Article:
to falsify the theory…
genuinely testable theories, when found to be false, are still upheld
by their admirers - for example by introducing ad
hoc in such a way that it escapes refutation.
Such a procedure is always possible, but it rescues the theory
from refutation only at the price of destroying, or at least lowering
its scientific status.
Pierre Duhem has pointed out that what we often call
a "single" theory in science is really built around a network of
auxiliary assumptions. The central theory forms a core which then has a
whole series of assumptions following from it. Given that some conclusion
is derived from a set of premises (e.g. P1. . . . Pn, therefore C), even
if the conclusion is found to be false, it doesn't follow that the central
core is also false since the problem may be at any point along the chain
of premises. In other words, a negative result for a whole theory system need not force a scientist
to reject the central theory but simply to rework the chain of
assumptions. So can any theory in science finally be falsifiable? The
conventionalists would say, no. Theories are adopted not on the basis of
their being true or false but on the basis of their observing well the
conventions of science--simplicity, coherence, ingenuity, subsumptiveness,
IV. Conceptions of Explanation
- Inferential: scientific explanations are
logical inferences of either an inductive or deductive nature in which
one hopes to provide grounds for believing the conclusions reached.
These conclusions can either be of a universal or a statistical nature
and are testable by experiment or by observation.
- Causal: while they may involve deductive
or inductive arguments and may involve some explanatory claims,
scientific explanations are more about understanding the underlying
causal mechanisms that produce universal or statistical patterns.
- Erotetic: scientific explanations should
be understood as answers to why-questions. This involves contrasting
one class of objects or phenomena with another and offering an
explanation for the relevant differences.
- Compositional: a scientific explanation is
offered based on the properties of various parts of an object.
- Evolutionary: a scientific explanation is
offered by analyzing the development of objects over time, including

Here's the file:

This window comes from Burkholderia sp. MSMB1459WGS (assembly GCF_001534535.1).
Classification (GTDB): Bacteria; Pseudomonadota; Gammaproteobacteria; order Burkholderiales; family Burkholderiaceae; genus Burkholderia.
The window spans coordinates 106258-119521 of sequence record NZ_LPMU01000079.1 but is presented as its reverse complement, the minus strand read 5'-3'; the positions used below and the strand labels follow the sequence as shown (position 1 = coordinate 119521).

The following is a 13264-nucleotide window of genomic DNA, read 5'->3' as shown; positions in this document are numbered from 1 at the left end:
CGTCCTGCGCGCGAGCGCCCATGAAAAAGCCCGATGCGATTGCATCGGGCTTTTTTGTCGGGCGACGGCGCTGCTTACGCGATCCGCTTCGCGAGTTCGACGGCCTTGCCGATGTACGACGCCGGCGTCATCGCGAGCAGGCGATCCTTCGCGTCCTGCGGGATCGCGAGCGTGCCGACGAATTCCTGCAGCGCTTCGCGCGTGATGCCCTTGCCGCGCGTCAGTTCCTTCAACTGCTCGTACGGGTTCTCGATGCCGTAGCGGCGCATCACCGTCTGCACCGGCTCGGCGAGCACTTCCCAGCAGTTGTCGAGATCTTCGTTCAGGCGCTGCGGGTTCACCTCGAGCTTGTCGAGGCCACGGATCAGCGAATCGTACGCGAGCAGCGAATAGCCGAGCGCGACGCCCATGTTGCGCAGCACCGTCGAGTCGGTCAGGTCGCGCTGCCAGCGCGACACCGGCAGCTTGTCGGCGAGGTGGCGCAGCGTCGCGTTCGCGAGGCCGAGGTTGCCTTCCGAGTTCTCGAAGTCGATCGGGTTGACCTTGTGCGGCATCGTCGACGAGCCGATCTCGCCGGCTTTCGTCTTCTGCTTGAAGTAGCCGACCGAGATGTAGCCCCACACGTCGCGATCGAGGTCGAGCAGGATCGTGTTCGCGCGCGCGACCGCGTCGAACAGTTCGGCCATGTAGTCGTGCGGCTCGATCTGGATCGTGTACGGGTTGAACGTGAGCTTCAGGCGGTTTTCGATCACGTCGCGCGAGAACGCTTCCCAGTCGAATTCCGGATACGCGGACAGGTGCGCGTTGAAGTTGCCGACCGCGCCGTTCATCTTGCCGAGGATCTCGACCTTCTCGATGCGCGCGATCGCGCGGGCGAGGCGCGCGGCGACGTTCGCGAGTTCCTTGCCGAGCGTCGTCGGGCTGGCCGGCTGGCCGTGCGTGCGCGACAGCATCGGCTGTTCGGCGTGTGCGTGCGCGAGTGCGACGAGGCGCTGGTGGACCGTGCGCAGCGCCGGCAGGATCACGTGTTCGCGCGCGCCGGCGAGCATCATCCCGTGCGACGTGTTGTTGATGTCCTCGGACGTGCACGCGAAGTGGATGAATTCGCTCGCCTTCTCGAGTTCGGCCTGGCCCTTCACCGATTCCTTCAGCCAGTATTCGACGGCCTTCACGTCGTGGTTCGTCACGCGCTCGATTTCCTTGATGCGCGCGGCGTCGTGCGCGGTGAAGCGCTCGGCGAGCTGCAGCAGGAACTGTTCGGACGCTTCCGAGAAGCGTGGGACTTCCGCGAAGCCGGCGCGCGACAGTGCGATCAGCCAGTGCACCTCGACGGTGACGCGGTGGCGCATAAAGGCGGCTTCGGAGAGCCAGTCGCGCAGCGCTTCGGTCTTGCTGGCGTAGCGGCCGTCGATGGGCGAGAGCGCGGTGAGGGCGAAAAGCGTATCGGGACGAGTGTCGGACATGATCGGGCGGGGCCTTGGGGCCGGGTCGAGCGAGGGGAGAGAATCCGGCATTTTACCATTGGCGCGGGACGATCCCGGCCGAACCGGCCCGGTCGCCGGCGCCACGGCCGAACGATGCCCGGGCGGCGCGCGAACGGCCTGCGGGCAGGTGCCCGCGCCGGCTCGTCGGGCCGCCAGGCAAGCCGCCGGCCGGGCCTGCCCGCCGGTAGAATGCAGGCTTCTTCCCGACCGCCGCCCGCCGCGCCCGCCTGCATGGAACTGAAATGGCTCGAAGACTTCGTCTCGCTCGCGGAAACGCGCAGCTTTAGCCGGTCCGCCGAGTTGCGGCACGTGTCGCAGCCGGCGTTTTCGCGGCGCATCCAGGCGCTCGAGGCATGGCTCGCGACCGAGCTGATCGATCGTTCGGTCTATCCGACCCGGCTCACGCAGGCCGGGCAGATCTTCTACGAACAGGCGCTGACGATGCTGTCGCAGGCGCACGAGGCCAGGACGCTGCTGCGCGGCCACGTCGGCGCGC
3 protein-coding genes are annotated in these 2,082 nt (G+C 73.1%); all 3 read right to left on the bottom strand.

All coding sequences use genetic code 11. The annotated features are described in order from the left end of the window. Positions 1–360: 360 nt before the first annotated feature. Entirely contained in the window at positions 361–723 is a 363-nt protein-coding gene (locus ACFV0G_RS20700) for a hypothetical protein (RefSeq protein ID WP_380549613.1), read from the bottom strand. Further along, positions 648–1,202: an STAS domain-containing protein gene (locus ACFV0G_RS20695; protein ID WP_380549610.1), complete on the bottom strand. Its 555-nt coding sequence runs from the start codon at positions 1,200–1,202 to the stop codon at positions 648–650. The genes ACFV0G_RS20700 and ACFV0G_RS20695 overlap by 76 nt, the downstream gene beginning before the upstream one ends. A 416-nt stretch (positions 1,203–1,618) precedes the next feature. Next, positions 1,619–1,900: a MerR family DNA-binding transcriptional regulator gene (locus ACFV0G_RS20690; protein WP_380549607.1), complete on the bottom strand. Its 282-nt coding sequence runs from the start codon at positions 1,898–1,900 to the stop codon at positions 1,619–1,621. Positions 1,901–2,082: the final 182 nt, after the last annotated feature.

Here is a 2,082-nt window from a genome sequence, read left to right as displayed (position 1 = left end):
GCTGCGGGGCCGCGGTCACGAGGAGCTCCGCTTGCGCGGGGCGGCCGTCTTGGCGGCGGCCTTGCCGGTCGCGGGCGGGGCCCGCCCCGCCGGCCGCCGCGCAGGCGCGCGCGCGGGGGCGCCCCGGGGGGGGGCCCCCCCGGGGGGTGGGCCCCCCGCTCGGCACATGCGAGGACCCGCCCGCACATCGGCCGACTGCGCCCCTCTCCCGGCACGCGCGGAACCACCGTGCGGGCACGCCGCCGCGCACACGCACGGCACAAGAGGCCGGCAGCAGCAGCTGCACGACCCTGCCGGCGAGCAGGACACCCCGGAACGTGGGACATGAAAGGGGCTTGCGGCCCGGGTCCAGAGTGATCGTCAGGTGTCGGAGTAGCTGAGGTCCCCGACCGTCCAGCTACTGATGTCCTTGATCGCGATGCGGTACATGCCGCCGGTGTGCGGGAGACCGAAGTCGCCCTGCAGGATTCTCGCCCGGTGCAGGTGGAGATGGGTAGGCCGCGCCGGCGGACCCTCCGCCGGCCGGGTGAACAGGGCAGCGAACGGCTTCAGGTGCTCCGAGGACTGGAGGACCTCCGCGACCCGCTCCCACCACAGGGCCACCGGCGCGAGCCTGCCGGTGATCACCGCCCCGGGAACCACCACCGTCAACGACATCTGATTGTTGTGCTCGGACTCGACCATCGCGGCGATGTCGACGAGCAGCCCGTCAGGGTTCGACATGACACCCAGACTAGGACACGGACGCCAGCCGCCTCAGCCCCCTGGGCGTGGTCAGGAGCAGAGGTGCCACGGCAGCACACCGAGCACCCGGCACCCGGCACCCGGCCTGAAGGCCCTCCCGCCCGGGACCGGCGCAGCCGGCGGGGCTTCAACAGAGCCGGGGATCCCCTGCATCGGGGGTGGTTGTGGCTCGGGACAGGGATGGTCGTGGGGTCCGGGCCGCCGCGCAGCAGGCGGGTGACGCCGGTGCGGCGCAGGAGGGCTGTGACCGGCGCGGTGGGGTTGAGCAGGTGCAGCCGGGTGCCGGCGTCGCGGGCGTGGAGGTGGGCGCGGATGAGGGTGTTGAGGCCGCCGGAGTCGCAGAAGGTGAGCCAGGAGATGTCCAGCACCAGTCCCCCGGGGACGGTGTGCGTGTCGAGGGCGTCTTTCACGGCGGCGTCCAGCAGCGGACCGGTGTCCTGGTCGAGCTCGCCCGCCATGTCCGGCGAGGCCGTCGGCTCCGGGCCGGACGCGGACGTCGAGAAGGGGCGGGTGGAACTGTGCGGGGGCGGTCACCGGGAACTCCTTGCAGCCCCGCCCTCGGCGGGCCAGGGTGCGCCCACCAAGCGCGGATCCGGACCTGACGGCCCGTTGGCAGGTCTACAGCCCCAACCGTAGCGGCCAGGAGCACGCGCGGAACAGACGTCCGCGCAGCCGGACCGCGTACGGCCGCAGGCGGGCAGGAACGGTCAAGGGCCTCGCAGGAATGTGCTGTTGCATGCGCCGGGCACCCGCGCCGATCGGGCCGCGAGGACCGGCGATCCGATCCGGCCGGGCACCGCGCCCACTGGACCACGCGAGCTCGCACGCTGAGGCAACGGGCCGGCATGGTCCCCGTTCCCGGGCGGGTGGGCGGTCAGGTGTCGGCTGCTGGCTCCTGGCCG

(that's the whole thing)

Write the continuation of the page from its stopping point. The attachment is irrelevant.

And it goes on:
objects within a larger system that has been successfully analyzed
from a temporal framework.
- Functional: a scientific explanation is
offered by showing how a complex object or process organizes its
simple component systems.
- Transitional: a scientific explanation is
offered by studying the transitional dynamic an object makes as it
moves from one state to another.
V. Historical Models of Science
fields develop through adding new knowledge to the accumulation of
past knowledge. Scientific knowledge expands as new insights are added
to the permanent stock of what is known.
Evolutionary: Instead of a
simple accumulation, new models replace older ones just as humans
adapt to to their environments. New experimental testing leads to some
results that contradict older ideas, and a survival of the fittest
Revolutionary: As theories
change so do scientific fields--research programs, methods, goals, and
the surrounding culture of scientific education. Scientific history is
a series of revolutions in understanding and practice. Something like
progress does occur over time, but there is never complete progress
toward an absolute knowledge of the world.
Gradualist: Yes, as theories
change so do scientific fields, but these are rarely if ever
revolutions that are incommensurable with previous theories. Rather,
they are small changes in various fields of research that are often
functionally independent, which impact each other over time. When this
occurs, there are justifiable reasons for a field drawing from another
field's models to self-correct its own.
Models of the